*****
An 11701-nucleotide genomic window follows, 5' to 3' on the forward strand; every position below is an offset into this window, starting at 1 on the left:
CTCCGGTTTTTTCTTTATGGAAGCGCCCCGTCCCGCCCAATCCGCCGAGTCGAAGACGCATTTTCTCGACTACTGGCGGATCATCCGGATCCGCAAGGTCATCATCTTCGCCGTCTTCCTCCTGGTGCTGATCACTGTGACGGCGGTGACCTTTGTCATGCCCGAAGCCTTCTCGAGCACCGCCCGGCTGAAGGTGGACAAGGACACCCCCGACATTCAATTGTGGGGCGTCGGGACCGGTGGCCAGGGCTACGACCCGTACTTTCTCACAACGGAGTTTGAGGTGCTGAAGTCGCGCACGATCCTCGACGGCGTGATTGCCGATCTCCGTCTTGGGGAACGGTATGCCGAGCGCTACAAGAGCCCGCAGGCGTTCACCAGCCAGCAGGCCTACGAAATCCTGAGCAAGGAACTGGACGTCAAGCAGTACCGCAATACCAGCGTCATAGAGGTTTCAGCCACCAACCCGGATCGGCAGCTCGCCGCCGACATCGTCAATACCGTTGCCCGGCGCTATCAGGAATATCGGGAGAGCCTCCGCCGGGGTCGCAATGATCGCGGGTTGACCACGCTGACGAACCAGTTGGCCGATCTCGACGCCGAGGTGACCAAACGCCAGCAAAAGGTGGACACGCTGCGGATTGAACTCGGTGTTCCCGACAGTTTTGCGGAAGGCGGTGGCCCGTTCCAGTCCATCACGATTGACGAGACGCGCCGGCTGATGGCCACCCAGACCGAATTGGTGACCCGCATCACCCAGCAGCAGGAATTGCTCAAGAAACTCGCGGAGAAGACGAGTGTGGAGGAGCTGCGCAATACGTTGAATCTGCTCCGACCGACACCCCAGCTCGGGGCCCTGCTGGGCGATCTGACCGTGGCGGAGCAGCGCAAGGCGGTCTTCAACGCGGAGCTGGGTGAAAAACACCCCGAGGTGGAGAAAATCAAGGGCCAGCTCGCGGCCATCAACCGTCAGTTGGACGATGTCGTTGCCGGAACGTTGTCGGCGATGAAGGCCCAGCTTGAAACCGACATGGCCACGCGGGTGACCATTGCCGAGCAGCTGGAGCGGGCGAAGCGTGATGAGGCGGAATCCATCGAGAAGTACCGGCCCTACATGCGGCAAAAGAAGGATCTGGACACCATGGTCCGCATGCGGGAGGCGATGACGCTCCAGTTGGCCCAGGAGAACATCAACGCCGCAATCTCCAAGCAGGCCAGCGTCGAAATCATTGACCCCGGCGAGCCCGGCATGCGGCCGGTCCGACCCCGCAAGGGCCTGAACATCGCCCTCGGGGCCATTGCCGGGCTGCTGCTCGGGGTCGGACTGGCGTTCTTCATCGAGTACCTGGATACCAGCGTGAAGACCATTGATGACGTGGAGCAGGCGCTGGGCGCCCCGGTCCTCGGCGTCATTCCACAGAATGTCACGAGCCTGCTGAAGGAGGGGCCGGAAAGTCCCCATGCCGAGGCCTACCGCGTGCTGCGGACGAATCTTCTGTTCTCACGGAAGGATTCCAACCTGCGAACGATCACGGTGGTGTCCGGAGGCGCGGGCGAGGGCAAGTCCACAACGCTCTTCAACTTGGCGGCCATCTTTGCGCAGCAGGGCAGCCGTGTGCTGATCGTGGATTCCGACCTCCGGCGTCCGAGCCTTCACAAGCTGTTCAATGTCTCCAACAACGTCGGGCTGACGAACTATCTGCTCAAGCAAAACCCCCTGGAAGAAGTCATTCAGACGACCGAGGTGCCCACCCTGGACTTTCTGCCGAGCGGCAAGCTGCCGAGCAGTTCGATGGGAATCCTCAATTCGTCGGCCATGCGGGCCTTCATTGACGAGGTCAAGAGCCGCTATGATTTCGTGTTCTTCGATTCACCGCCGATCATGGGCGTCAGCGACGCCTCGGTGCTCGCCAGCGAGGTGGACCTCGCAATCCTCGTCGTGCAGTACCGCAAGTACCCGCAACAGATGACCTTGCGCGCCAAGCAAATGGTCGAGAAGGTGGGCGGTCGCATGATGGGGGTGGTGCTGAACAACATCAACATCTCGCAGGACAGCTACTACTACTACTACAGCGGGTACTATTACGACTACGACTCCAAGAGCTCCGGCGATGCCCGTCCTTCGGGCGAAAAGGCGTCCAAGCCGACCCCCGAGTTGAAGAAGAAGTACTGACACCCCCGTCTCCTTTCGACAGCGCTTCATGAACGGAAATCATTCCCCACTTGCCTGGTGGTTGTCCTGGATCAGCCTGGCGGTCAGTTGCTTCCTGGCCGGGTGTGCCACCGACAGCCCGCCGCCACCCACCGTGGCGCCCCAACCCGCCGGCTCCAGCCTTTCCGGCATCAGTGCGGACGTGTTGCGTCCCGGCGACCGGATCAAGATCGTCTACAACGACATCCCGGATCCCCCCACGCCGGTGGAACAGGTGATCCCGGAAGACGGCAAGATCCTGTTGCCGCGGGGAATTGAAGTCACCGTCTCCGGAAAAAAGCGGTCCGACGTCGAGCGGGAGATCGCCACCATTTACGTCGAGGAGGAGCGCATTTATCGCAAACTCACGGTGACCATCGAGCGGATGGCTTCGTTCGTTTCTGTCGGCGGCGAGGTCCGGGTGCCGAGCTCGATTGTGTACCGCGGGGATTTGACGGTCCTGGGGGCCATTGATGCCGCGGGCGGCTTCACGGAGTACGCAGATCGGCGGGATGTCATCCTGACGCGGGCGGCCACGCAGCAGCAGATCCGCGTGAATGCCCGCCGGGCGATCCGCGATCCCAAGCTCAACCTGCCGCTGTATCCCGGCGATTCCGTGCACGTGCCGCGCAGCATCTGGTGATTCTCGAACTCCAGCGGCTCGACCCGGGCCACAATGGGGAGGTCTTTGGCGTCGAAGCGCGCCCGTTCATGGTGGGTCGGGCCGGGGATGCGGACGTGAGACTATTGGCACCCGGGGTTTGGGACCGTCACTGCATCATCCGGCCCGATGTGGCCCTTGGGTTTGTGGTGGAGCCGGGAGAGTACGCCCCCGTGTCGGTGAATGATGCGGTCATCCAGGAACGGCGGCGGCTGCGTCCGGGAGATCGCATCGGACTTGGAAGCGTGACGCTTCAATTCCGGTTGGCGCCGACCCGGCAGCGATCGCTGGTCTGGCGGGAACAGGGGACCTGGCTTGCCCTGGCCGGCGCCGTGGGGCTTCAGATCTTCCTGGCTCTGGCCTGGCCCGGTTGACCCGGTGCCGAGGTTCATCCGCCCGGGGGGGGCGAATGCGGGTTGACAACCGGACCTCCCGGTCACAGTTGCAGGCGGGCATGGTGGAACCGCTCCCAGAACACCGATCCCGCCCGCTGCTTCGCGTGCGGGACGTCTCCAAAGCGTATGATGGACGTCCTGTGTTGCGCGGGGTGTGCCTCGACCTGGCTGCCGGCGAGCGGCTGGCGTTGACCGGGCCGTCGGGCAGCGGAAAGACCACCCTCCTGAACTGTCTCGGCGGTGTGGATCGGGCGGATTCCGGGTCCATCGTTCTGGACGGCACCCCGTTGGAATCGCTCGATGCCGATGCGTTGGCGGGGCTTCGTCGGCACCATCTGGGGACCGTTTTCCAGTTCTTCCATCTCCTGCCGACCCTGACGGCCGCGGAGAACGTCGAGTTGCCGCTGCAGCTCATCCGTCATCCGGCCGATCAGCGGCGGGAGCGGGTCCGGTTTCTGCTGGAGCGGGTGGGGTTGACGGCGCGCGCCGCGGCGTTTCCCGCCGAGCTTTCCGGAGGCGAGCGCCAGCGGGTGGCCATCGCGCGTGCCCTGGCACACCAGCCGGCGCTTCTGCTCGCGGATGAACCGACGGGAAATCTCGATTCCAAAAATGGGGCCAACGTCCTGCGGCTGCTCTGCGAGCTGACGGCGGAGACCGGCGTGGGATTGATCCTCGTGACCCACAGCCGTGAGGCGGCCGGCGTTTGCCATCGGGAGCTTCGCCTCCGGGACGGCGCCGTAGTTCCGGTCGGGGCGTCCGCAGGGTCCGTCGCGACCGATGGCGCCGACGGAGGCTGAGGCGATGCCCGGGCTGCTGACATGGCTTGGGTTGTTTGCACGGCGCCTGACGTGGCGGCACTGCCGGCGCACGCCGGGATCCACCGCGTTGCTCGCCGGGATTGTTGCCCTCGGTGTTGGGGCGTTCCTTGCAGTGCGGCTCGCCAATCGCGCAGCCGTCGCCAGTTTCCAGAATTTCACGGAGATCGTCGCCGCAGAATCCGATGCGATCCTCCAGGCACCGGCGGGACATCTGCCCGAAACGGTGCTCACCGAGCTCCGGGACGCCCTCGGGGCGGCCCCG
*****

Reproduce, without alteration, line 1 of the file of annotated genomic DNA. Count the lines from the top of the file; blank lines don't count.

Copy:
An 11701-nucleotide genomic window follows, 5' to 3' on the forward strand; every position below is an offset into this window, starting at 1 on the left: